The latest report to be published by the Scottish Land Commission looks at the role taxation can play in helping the Scottish Government to achieve its objectives for land reform. The report includes substance from various other sources and specifically ties into A Framework for Tax, published by the Scottish Government in December 2021. The Framework outlines strategic objectives, recognising that “tax policy will also play a crucial role in ensuring fiscal sustainability, tackling climate change and reducing inequality” in Scotland.
The main focus of the Land Commission report is on what can be achieved within the devolved powers, adhering to the principles of Land Reform and bearing in mind the economic uncertainty created by COVID as well as looking ahead to the Government’s Net Zero targets.
Land and Buildings Transaction Tax (LBTT) is already a devolved tax and there is a recommendation that this tax could be used more effectively to shape the land market. Similarly, non-domestic rates are controlled through The Scottish Government and council authorities and could be better used to incentivise reuse and repair of existing buildings.
The report stops short of making a proposal to introduce a single land value tax at present. However, there is a firm recommendation to bring all land onto the valuation roll and to commit to the development of a cadastral approach for land registration, building on the current work of Registrars of Scotland.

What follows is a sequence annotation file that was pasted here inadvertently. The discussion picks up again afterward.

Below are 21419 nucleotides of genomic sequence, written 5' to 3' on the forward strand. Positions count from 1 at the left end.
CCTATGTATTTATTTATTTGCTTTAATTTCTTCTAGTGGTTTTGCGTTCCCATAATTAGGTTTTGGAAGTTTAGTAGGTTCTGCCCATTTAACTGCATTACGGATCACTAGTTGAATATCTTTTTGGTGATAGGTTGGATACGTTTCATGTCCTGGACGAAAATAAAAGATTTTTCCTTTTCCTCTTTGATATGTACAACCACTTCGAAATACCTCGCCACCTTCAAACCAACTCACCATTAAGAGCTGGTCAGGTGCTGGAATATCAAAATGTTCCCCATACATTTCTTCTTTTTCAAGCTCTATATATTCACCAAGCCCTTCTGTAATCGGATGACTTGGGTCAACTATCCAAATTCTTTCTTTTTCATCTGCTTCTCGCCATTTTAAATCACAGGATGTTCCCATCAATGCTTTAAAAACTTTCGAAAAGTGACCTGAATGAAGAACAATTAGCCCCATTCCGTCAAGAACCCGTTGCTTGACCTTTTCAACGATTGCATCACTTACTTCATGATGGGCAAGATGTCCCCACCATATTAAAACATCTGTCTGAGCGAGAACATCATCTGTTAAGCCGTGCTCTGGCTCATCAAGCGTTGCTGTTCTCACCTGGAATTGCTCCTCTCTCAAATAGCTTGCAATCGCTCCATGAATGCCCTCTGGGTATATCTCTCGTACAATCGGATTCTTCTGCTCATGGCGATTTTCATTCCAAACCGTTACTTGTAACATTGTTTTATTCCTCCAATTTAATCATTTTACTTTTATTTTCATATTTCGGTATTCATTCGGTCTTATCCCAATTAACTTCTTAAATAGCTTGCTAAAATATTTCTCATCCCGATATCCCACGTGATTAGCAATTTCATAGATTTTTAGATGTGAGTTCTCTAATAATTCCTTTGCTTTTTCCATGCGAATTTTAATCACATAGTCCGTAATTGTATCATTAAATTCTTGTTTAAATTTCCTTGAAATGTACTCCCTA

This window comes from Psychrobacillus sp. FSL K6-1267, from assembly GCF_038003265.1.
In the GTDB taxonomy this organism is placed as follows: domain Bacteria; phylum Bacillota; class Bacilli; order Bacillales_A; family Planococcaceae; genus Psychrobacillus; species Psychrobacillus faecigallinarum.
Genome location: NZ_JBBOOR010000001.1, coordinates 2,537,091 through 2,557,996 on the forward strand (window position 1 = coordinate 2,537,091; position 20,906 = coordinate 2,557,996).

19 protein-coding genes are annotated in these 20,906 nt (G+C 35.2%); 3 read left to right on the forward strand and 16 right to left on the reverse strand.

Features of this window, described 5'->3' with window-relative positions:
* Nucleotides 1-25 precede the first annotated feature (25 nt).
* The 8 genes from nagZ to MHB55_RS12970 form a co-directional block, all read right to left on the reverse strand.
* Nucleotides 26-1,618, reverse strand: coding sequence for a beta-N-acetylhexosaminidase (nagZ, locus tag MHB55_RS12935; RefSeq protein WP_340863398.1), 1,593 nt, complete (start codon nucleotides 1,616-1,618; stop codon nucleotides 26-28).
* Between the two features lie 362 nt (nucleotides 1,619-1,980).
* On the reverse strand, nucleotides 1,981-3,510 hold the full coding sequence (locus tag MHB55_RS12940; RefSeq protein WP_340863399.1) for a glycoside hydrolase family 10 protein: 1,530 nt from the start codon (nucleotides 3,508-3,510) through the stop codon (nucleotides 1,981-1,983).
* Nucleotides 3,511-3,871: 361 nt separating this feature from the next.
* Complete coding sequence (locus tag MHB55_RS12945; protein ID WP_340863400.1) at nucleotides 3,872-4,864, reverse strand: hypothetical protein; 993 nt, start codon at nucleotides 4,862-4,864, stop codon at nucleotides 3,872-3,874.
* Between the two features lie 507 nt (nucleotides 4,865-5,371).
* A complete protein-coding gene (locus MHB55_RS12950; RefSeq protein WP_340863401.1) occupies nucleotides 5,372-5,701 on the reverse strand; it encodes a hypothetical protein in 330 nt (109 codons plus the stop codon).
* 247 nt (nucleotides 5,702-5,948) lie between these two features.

Which leads us to ask, what might be proposed once all land is on the valuation roll?
A hint of an answer to this question is provided in the section of the report covering Natural Capital and emerging markets. The commentary alludes to the rapid evolution of land use in Scotland, with an increased emphasis on the environment and helping businesses and the Government to reach Net Zero. This shift in land use and ownership has already had a sharp impact on land values and the carbon credit trading market, whilst still in its infancy, is also developing at pace: “This significant new driver in the land market is one example of why we recommend above that all land is brought on the valuation roll. It is a necessary pre-requisite in order to have the flexibility to develop new targeted taxation measures in the future.” The Land Commission’s recommendation is that The Scottish Government should give specific consideration to how taxation can secure a balance of public and private benefit from future carbon values.
For those of us living in Scotland, this report extends a period of uncertainty for tax policy where, in recent years, there have been numerous reviews of both the Inheritance Tax (IHT) and Capital Gains Tax (CGT) legislation. We breathed a collective sigh of relief when the Chancellor, Rishi Sunak, wrote to the Office for Tax Simplification in November 2021 to confirm no changes to IHT “at the moment” and to accept minor recommendations for CGT administration, but no substantive legislative changes. We thought we had a solid tax legislative base again from which to operate, with no proposed changes in the near future, but we find ourselves again in the realms of “watch this space”.
Of course, the capital tax regimes, with which many of us are very familiar, are reserved to Westminster and so cannot be reformed by the Scottish Government. Notwithstanding this current legal basis, the Scottish Land Commission report does recommend The Scottish Government should engage on a UK basis to encourage a progressive approach to support diversification of ownership and tenure. We shall see if this recommendation bears any fruit.